About Languedoc-RoussillonView a map of Languedoc-Roussillon wineries (LAHN-guh-dock) (ROO-see-yohn) France. The region stretches along the land above the Mediterranean, bordered by the Rhone river on the east and almost reaching Spain on the west. Only 10% of the wines from the area are AC, with the remaining wines often landing in the Vin de Pays or Vin de Table category. Wines in the Vin de Pays category are classified here as Vin de Pays d'Oc.
Notable Facts80% of the wines here are red. The grapes of the neighboring Rhone region are popular, with the focus on Syrah, Grenache, Mourvèdre, Cinsaut and to a lesser extent, Carignan. White grapes include Rousanne, Marsanne, Clairette and other white Rhone varieties. Parts of the region are also enjoying success with international varieties like Merlot, Chardonnay and Cabernet Sauvignon. For many of these international style wines, you'll see the grape variety on the label – very un-French, but since they qualify as Vin de Pays d'Oc, it's allowed. Not so for the AC wines of the region, which are relegated to using most of the regional varieties and labeling their bottles by region. Appellations in the Languedoc include Corbières, Minervois, Costières de Nimes, Banyuls and the largest of them all, Coteaux de Languedoc. Corbières and Minervois are found on the western side of the region and produce sometimes very concentrated red wines. Costières de Nimes lies just southwest of the Rhone and produces wines of comparable character. Banyuls creates decadent fortified wines with Grenache and Coteaux de Langeudoc does triple duty, using international and regional grapes to produce white, red and rose wines that are often fantastic values.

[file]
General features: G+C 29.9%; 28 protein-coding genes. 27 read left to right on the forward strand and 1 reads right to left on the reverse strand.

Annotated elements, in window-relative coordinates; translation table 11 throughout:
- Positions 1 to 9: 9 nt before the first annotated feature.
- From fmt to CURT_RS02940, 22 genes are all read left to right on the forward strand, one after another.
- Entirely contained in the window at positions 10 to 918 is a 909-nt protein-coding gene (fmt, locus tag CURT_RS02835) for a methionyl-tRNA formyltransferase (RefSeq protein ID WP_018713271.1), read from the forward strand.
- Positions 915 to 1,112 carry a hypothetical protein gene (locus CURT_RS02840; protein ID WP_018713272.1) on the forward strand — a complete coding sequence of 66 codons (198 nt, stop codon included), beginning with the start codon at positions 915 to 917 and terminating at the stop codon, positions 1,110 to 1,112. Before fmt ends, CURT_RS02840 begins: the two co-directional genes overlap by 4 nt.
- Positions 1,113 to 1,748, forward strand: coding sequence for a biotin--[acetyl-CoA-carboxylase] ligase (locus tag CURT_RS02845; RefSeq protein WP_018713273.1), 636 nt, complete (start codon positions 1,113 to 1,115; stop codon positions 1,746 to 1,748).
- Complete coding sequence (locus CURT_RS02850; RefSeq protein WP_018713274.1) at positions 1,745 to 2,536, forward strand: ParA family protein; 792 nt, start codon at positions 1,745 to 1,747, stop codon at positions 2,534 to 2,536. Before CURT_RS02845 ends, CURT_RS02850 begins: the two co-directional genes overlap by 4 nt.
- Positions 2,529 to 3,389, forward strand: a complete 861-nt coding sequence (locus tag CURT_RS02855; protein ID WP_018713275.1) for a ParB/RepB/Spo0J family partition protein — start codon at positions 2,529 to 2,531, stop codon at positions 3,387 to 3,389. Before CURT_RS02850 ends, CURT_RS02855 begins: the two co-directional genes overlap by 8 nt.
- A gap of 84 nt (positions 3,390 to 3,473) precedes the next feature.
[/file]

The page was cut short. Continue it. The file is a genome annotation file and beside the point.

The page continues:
RoussillonA region located between the Spanish border and Languedoc, Roussillon is often mentioned in conjunction with Languedoc, but is an entirely separate, albeit smaller, area. Producing white, red and rose wines, Roussillon is in the Catalonia region, which bleeds into Spain and France. The area has equal amount of Spanish influence as it does French. It is most well-known for Banyuls, a potent dessert wine made from concentrated old-vine Grenache. Vines are old and planted on steep, rocky, terraced hillsides overlooking the coast. The region is also making still wines, mostly from Grenache but with a good amount of Carignan as well.
About France - Other regionsWhen it comes to wine, France is a classic. Classic blends, grapes and styles began in the country and they still remain. Think about it - people ask for a Burgundian style Pinot Noir, they refer to wines as Bordeaux or Rhone blends - Champagne even had to pass a law to stop international wineries from putting their region on the label of all sparkling wine.
The top regions of France are: Bordeaux, Burgundy, Champagne, Languedoc-Roussillon, Loire, Rhone. And these regions are so diverse! It makes sense that wine regions throughout the world try to emulate their style. Pinot Noir, Chardonnay, Cabernet Sauvignon and Syrah are no longer French varieties, but international varieties. They may not be the leader of cutting edge technology or value-priced wines, but there is no doubt that they are still producing wines of great quality and diversity.
Customer ReviewsSign In to Add Your Review44.2 out of 5 stars